Among the revisions Obama said he wanted considered were the establishment of a National Declassification Center to coordinate and speed up the process, as well as new procedures to prevent what he called “over classification.’’
But officials said an executive order that has been drafted by the White House to replace a disclosure order that Bush signed in 2003 is meeting resistance from key national security and intelligence officials, delaying its approval.
“The next phase is most crucial,’’ said William J. Bosanko, director of the Information Security Oversight Office at the National Archives and Records Administration, who was appointed by Obama in April 2008 to oversee the government classification system. “It is a bit of a test. You have an administration that has committed to certain things and tried to shape the direction but then you have the bureaucracy which is very adept at resisting change.’’
A key concern among intelligence agencies is that they could lose what amounts to veto power over disclosure of their secrets that are maintained by other agencies, according to several officials who have been privy to the agency comments on the draft executive order.
Also, a turf war has broken out over which spy agency should be represented on a panel set up in 1996 to hear appeals from people who are seeking the release of information. Obama aides want the Office of the Director of National Intelligence, set up in 2005 to oversee all spy agencies, to replace the CIA, much to the consternation of CIA officials, the officials said.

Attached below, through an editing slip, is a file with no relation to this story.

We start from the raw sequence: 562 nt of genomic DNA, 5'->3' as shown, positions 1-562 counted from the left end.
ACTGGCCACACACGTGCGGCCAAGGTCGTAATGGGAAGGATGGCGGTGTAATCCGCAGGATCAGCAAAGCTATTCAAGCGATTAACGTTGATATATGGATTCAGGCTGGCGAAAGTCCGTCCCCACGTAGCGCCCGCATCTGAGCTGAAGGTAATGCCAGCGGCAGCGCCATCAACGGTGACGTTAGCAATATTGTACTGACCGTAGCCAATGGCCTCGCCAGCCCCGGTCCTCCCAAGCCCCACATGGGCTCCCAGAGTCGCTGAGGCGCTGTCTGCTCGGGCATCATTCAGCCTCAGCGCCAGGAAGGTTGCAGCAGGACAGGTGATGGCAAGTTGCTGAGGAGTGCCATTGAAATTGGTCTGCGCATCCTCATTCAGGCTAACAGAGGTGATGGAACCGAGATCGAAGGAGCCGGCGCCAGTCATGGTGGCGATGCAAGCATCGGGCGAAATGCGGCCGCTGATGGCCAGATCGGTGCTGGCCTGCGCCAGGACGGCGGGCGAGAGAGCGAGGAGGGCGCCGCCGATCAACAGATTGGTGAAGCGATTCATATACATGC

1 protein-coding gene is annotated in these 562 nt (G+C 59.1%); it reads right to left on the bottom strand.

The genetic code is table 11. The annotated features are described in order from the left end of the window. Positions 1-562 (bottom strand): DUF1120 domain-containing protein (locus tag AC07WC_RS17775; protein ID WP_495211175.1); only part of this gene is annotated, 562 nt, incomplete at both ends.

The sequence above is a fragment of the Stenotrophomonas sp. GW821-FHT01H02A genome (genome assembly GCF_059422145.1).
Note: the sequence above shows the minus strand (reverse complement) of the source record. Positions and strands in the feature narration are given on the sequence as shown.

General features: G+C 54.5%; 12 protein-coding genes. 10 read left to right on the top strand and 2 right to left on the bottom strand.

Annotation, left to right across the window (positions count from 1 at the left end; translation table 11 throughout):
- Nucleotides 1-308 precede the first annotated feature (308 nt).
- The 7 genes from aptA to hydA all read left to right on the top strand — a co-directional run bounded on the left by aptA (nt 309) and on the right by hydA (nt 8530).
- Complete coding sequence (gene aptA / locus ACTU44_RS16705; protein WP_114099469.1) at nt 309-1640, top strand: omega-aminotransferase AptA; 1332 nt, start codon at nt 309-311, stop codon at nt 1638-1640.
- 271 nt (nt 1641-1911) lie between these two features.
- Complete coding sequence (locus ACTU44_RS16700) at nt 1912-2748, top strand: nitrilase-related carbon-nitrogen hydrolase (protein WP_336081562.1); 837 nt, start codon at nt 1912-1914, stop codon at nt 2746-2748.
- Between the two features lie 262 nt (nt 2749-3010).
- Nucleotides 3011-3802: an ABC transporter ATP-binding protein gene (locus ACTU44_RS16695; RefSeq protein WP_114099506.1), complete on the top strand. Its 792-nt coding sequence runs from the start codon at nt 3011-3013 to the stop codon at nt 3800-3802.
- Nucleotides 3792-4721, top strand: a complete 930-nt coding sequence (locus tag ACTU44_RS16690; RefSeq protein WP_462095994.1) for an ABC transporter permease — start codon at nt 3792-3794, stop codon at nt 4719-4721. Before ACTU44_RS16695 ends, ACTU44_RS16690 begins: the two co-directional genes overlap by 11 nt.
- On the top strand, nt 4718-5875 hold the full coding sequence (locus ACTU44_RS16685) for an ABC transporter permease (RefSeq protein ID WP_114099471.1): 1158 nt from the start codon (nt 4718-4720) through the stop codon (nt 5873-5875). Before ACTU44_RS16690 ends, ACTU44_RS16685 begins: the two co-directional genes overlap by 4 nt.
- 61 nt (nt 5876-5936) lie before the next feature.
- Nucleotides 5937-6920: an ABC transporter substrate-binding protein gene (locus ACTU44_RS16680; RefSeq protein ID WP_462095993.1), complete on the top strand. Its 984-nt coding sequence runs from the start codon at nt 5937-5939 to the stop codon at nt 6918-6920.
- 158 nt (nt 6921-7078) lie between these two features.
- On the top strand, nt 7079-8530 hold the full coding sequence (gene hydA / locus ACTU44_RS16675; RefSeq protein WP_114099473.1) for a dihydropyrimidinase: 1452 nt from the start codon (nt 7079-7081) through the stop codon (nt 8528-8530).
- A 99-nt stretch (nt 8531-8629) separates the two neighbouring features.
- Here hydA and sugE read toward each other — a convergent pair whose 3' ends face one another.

The White House is meeting even more resistance on its position that no information shall remain classified indefinitely. Depending on the type of information involved, the White House is proposing that virtually all classified information - not just some categories - be automatically released 25 years, 50 years, or in the case of records that involve intelligence sources, 75 years after they are created. The draft Obama guidelines, a copy of which were obtained by Aftergood, include an additional five-year extension for the most sensitive documents.
Defense and intelligence information undergoes a more rigorous review before being made public - often decades after it is generated - than more general government files that do not require officials to have special security clearances to handle them. The documents in question are considered part of the nation’s permanent record, and therefore hold special historical significance. Only three percent of government records are so designated.
As the delays mount, so does the backlog of classified data to be reviewed. Aftergood and others worry that if automatic deadlines are not enforced, many documents will never reach the public because the agencies who have custody of them can continue to make the same arguments.
“The only way to get a handle on this is to allow classification to expire at some point,’’ said Aftergood. “This is information that is not just from years ago, but generations ago. The new delay is discouraging because the innovations in the Clinton order are being subverted. That means even bolder reforms that some of us hope for will be that much more difficult.’’
Still, even if such information is eventually declassified, that doesn’t mean that the public will get to see it in a timely manner. Officials estimate that there are 400 million pages of historical documents that have been declassified but remain in government records centers and have not been processed at the National Archives, where the public can view them.